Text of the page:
11. Your little one knows which ear piercing scream will make you come running every single time, and uses it to their advantage.

12. They shake their head from side to side or dig their faces into their car seat, your shoulder, or the closest available surface.. all to avoid their noses from being cleaned.
Don't you dare take away my moustache!
13. Your little one makes fake poop sounds, so that you stop feeding him, and put him down to change his diaper.

14. Once mobile, they can pull things off the wall (like embedded nightlights!) no matter how firmly they are grounded in.

15. They know what no means, and may even pause when you say it, but then grin and continue to do whatever they were doing !

16. Your keyboard keys are regularly pulled off! (within seconds while you are trying to put the thing away!) 

17.  Your little brat won't sit still for a second! Even story time is now an on the go activity.

Sit, Why?

Did I mention this is my almost 9 month old? Not even a toddler yet. If you are in as much trouble as me, you have my deepest sympathies, but also delight as this is going to be one heck of a joyful ride ahead.

Try to keep in mind that your child may not be as fun if they were quiet and diligent and enjoy every moment of this, no matter what shape it takes.

I'm going to be grateful for small mercies though, like the fact that he still sleeps in his bed (and not mine), even though I have to be so insistent when he wakes up at night, to keep this up. And that I'm burning calories while chasing and even crawling after him.

More to come!

P.S. The beginning of my teething horrors are behind me, our first two pearlies have made their appearance in the last month (he woke up on the hour for weeks while they wiggled out). Only 18 more to go!

All content on this blog belongs to the author and cannot be replicated or reproduced without permission.

Friday, October 31, 2014

29 Things About your Newborn baby that New and Expecting Moms Should Know:

Congratulations Mom! Or almost mom. You have alot to look forward to, and your life is about to change, permanently. But ofcourse, you knew that. Here are some things you may not have known and should be aware of, about your new born baby.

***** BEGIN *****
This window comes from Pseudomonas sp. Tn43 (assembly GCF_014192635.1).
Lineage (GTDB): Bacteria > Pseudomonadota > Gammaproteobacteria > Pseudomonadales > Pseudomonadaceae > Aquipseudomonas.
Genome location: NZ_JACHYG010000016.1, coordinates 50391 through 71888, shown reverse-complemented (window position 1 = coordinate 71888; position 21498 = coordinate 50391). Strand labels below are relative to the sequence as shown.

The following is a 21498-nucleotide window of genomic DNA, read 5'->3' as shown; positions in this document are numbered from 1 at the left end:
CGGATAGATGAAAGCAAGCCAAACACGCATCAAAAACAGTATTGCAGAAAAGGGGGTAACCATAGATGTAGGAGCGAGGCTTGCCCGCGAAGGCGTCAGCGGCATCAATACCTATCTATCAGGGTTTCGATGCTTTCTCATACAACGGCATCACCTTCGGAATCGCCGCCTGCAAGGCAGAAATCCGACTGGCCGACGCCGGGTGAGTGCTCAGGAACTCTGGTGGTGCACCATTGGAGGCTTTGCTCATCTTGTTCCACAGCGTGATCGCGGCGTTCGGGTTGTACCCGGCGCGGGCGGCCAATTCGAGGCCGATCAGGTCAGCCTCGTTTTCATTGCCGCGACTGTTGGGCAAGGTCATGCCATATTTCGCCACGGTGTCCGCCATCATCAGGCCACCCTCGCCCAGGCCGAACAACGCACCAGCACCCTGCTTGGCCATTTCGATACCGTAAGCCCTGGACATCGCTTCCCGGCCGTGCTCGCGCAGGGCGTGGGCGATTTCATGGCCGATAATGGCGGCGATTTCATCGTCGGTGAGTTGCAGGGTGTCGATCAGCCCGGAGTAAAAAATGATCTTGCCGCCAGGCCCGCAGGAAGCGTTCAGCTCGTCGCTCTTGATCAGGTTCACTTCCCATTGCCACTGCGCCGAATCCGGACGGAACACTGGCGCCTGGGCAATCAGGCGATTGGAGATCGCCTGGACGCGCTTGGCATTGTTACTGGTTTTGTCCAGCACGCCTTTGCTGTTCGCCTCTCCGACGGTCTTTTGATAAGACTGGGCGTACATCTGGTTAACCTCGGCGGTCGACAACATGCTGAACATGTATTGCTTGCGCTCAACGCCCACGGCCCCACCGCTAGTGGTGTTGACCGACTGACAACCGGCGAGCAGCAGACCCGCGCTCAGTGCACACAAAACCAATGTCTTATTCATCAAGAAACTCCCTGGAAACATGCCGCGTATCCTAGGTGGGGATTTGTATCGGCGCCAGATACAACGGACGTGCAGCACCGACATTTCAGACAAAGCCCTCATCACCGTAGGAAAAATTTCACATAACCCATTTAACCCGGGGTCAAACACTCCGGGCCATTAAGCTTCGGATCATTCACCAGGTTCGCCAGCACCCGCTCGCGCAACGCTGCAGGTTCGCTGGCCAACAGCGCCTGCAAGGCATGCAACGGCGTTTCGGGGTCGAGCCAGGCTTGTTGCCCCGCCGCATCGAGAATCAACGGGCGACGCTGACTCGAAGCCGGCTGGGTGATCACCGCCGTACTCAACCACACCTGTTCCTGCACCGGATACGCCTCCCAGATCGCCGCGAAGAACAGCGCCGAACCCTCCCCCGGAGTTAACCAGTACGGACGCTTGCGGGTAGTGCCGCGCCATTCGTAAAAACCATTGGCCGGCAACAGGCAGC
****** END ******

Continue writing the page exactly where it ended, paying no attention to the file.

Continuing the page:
For more about your pregnancy, or labor and delivery, click here.

29 Thing to Know About Your Baby, at Birth: 

1. Yes, your baby is the cutest in the world! But rest assured (incase you get a little freaked out),  he or she is just going to keep getting cuter... And you may eventually look back and admit that newborns do look a little alien-ish. 

2. They have dry peeling skin (and even lips), which gets worse in the first few weeks. It's from suddenly having to deal with air after being in a pool for 9 months.

3. They have lanugo, which often falls off by 3-4 months. Note, some kids are just hairy, my son's moustache turned out to be genetic and not lanugo! But ofcourse it's still adorable! 

Cone head!

4. Have you heard of the cone-shaped head? No jokes! During a natural birth the head takes the shape of your pelvis.

5. Baby acne, newborn rash, Mongolian butt (that's a kind of birth mark on baby's bottom that takes years to go - I would post a picture but I don't want my baby to hold it against me someday!) These are all terms that you will likely become familiar with. 

6. Strawberry hemangioma, not as common, but still seen in 10% of babies, but can occur at birth or even after, on your baby's face or body. Basically, it's a blood vessel that got left behind (and is not in use) during fetal development. Unless it is in the way of your baby's vision (in which case show it to a doctor), leave it be. It will eventually fade away.

7. Your baby's skin is paper-thin. So be careful with the products you use, and with anything sharp that can hurt your little one. Do not use adult products on baby skin and while I would once have told you not to bother with all natural products and you should know too that skin has a very high permeability particularly baby skin, and so do try and choose products that are natural and also have natural preservatives (and a short shelf life), and actually have not just hypoallergenic labels but that have organic labels. They are worth the extra cost as they are free from harmful byproducts, sulphates, scary acrylates, synthetic  fragrances and and carcinogenic ingredients . If your baby has eczema or a skin sensitivity, then switch to all natural, but don't worry about the tried and tested baby stuff hurting your baby.